New bill works towards equal pay in the workplace
A bill at the State Capitol is gaining momentum in the movement to help women in the workplace earn just as much as their male counterparts.
HONOLULU - A bill at the State Capitol is gaining momentum in the movement to help women in the workplace earn just as much as their male counterparts.
According to the Hawaii Appleseed Center, women in Hawaii make 16% less than men.
"The problem is that women are paid less than men for doing the same work. Its ridiculous in this decade in a supposedly developed nation," said Susan Wurtzburg of AAU Hawaii.
The bill serves employers a one-two punch-prohibiting them from asking a job applicant about their previous wage history. Senator Laura Thielen says in many cases, where people previously were underpaid, it is perpetuated in successive jobs.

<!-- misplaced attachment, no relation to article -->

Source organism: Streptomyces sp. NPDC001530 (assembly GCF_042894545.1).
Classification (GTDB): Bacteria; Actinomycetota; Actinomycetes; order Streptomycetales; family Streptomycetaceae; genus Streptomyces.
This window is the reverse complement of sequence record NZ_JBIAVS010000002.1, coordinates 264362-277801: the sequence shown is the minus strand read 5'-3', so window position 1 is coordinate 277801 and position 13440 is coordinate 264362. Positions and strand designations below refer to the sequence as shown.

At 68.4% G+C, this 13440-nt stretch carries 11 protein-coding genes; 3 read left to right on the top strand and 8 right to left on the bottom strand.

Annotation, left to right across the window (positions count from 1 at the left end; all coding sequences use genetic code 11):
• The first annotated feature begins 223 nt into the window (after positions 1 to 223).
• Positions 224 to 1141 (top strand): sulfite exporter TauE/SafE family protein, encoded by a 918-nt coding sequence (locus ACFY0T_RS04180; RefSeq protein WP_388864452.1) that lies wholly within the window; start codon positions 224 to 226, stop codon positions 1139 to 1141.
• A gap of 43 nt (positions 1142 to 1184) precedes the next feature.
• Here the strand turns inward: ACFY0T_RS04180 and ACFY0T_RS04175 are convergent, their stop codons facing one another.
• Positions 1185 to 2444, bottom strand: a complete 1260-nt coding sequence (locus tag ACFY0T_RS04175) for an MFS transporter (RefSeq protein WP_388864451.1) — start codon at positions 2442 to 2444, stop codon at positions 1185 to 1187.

The bill would also prevent employers from keeping their employees from sharing wage information with each other.
"A lot of people say the gap is there because women choose to do different work than men but the statistics show there is a gap between every type of profession, doctors females are paid less than male doctors, nurses, construction, teachers, professors, every type of profession," said Senator Thielen.
While the bill aims to help women close the gap, Senator Laura Thielen says the measure could benefit men as well, helping increase earnings for all.
The senator went on to say, "As long as employers are paying people for the quality of work they are doing. Everybody understands there may be some differences for wages but not the kinds of gaps that are between men's and women's salaries that are across the spectrum of work that we have today."